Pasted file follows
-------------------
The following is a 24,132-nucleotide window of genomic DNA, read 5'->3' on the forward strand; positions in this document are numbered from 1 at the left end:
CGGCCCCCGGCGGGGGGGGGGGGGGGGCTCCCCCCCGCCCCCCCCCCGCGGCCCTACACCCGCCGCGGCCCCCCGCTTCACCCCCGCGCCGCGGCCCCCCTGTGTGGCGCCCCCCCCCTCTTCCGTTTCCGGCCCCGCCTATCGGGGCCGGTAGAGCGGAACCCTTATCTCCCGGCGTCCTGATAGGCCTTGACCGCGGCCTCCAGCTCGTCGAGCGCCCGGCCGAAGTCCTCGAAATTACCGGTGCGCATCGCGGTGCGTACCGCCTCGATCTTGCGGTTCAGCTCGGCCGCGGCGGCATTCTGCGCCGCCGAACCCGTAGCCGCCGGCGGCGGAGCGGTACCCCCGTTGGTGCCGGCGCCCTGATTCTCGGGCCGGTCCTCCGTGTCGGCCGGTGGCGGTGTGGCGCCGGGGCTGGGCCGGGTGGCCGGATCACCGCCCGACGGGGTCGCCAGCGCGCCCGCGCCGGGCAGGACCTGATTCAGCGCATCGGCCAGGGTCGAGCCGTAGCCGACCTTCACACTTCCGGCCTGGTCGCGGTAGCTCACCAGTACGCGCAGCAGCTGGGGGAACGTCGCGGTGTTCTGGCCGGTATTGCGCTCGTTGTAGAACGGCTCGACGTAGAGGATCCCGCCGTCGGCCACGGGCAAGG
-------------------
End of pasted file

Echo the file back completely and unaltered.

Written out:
The following is a 24,132-nucleotide window of genomic DNA, read 5'->3' on the forward strand; positions in this document are numbered from 1 at the left end:
CGGCCCCCGGCGGGGGGGGGGGGGGGGCTCCCCCCCGCCCCCCCCCCGCGGCCCTACACCCGCCGCGGCCCCCCGCTTCACCCCCGCGCCGCGGCCCCCCTGTGTGGCGCCCCCCCCCTCTTCCGTTTCCGGCCCCGCCTATCGGGGCCGGTAGAGCGGAACCCTTATCTCCCGGCGTCCTGATAGGCCTTGACCGCGGCCTCCAGCTCGTCGAGCGCCCGGCCGAAGTCCTCGAAATTACCGGTGCGCATCGCGGTGCGTACCGCCTCGATCTTGCGGTTCAGCTCGGCCGCGGCGGCATTCTGCGCCGCCGAACCCGTAGCCGCCGGCGGCGGAGCGGTACCCCCGTTGGTGCCGGCGCCCTGATTCTCGGGCCGGTCCTCCGTGTCGGCCGGTGGCGGTGTGGCGCCGGGGCTGGGCCGGGTGGCCGGATCACCGCCCGACGGGGTCGCCAGCGCGCCCGCGCCGGGCAGGACCTGATTCAGCGCATCGGCCAGGGTCGAGCCGTAGCCGACCTTCACACTTCCGGCCTGGTCGCGGTAGCTCACCAGTACGCGCAGCAGCTGGGGGAACGTCGCGGTGTTCTGGCCGGTATTGCGCTCGTTGTAGAACGGCTCGACGTAGAGGATCCCGCCGTCGGCCACGGGCAAGG